Americans Work Too Long and at Strange Times

This is Naked Capitalism fundraising week. 88 donors have already invested in our efforts to shed light on the dark and seamy corners of finance. Join us and participate via our Tip Jar. Read about why we’re doing this fundraiser, what we’ve accomplished in the last year, and our current target.

Yves here. Can someone please send this VoxEU post to whoever is in charge of the American oligarch class? Of course, as someone who works too long and at strange times myself, I can’t hold them responsible. Or should I? Working these bizarre hours is necessary for me to have a viable business. So the boss me is mean to the employee me. Many of the expectations (and margins) for what I do are socially determined. But not only do extreme and off-cycle hours lead to stress on families, they also leave little (as in no) time for community and civic activities. The resulting weak social ties look like a feature, not a bug.

By Daniel S. Hamermesh, Professor of Economics, Royal Holloway University of London and Elena Stancanelli, Associate Professor, Paris School of Economics. Originally published at VoxEU

American employees put in longer workweeks than Europeans. They are also more likely to work at undesirable times, such as nights and weekends. This column argues that the phenomena of long hours and strange hours are related. One possibility for this is cultural – Americans simply enjoy working at strange times. Another, more probable explanation, is the greater inequality of earnings of low-skilled workers in the US, compared to Europeans.

The Facts on Work Hours and Timing

The average US workweek is 41 hours, 3 hours longer than Britain’s and even longer than in Germany, France, Spain, or the Netherlands (see the Table below).

  • 32% of American employees work 45 or more hours, compared with 18% in Germany, and 4% in France.
  • Only in the UK does the percentage of employees putting in these long hours approach the US one.

Over a year, the average American employee puts in 1,800 hours, which is more than any other wealthy country, even Japan. What is remarkable is the change during the past three decades. In 1979, Americans looked little different from workers in these other countries, working about the same number of hours per year as the French or the British, and many fewer hours than Japanese. Since then, employees in other countries have begun to take it easier, to enjoy their riches, but Americans have not.

The picture is even bleaker than these numbers suggest. Not only do Americans work longer hours than their European counterparts, but they are much more likely to work at night and on weekends.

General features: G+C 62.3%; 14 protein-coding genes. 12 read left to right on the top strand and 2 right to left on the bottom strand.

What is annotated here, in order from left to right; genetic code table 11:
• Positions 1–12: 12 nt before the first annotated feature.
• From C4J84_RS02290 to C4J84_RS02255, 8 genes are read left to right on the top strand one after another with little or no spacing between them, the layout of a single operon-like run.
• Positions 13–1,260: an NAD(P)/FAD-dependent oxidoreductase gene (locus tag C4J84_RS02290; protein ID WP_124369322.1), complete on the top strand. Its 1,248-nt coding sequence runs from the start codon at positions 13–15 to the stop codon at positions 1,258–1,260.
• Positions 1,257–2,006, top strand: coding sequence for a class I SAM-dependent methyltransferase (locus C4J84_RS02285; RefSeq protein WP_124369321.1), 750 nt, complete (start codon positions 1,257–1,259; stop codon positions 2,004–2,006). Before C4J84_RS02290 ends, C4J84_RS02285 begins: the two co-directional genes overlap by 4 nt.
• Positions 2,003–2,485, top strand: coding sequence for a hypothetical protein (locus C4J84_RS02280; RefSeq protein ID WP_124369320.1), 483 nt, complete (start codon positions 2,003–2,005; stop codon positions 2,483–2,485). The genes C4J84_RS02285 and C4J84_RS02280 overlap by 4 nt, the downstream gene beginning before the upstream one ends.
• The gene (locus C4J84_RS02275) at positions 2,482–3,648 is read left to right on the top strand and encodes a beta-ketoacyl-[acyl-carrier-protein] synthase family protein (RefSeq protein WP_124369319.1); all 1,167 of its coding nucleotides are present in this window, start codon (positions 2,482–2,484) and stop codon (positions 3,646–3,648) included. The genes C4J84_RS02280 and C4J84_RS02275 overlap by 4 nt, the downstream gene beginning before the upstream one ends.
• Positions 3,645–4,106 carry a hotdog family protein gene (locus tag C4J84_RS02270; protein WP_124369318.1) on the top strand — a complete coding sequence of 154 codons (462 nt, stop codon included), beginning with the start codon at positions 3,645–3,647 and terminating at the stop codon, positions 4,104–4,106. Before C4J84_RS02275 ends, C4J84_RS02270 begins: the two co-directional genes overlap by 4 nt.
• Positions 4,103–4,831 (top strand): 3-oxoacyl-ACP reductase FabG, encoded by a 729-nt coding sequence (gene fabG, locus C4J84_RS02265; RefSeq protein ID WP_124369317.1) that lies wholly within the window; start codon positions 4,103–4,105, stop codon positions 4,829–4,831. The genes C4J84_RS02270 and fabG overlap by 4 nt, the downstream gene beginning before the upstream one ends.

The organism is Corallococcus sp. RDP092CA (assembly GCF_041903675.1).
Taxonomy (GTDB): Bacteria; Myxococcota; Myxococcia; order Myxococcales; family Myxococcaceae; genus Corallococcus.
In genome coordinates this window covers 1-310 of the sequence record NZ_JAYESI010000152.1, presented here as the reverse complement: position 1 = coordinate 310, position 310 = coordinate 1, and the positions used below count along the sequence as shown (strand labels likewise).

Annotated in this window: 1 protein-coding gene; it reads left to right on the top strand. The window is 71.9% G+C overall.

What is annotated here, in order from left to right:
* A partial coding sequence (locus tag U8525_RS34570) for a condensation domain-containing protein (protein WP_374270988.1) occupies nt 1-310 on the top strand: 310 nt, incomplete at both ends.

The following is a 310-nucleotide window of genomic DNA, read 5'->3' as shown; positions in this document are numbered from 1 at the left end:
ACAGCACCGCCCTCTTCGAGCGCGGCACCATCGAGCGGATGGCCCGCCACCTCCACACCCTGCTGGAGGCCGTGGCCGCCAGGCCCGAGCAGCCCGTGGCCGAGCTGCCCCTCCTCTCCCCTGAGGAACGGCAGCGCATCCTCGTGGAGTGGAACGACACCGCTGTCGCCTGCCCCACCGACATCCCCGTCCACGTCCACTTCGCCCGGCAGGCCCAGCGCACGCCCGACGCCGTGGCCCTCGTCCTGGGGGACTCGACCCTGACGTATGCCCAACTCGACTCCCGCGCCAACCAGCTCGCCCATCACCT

• 27% of US employees perform some work between 10 p.m. and 6 a.m.
  • In France, the Netherlands, Spain, and Germany the comparable fractions are much lower. Even in the UK, only 19 % of workers are on the job at night.

Work on weekends is also more common in the US than in other rich countries, with 29% of American workers doing some work on weekends, far above Germany, France, Spain, and the Netherlands; and even in the UK only 25% of employees do some work on weekends. But despite their greater likelihood of working at these strange times, those Americans who work then put in no more hours per day than the smaller numbers of European workers who are on the job at nights and weekends.

Table 1.  Characteristics of work hours in the US and elsewhere: Amounts and timing

 weekly hours table too long

Source:  Hamermesh and Stancanelli (2014)

Why These Facts Matter

Weekend and night work is not attractive to most workers. Unsurprisingly, therefore, it generates, on average, higher pay per hour than work at ‘normal’ times—wage differentials that compensate for the undesirability of working at unattractive hours (Kostiuk 1990). Also unsurprisingly, it attracts workers with the least human capital. In the US and Germany, young workers, those with less education, and immigrants are more likely than other employees to work at these times. In the US, minorities are also more likely to perform weekend and night work (Hamermesh 1996). The burden of working at unpleasant times falls disproportionately on those who have the least earning power.

Are the Phenomena Related?

If Americans’ workweeks were shortened to European levels, would their likelihood of working at these strange times drop to European levels? Do the American labour market, institutions, and culture make night and weekend work more prevalent independent of the length of the workweek?

To answer the titular question of this section, we examine the determinants of the probability of night work using data from various time-diary surveys for the US and France, Germany, the Netherlands, Spain, and the UK. For the US, we relate these probabilities to workers’ weekly work-hours and a large number of their demographic characteristics—age, immigrant and urban status, educational attainment, and others.

  • Compared to those working 40 hours, American employees putting in 65+ hours per week are 44% more likely also to work on weekends, and 37% more likely to work at night. The phenomena of long hours and strange hours are related.

If we simulate what would happen to the probabilities of weekend and night work if the US had the same distributions of weekly work-hours as each of the 5 European countries, not surprisingly, those probabilities would drop — but not very much. Even with France’s short workweeks, 25% of American employees would still be working on weekends, as high as the highest percentage in any of these 5 countries; and 22% would still be working at night, well above even the highest percentage in Europe. Even if no American worked more than 45 hours per week, the percentage performing weekend work would fall only to 24, and the percentage doing night work would fall only to 25.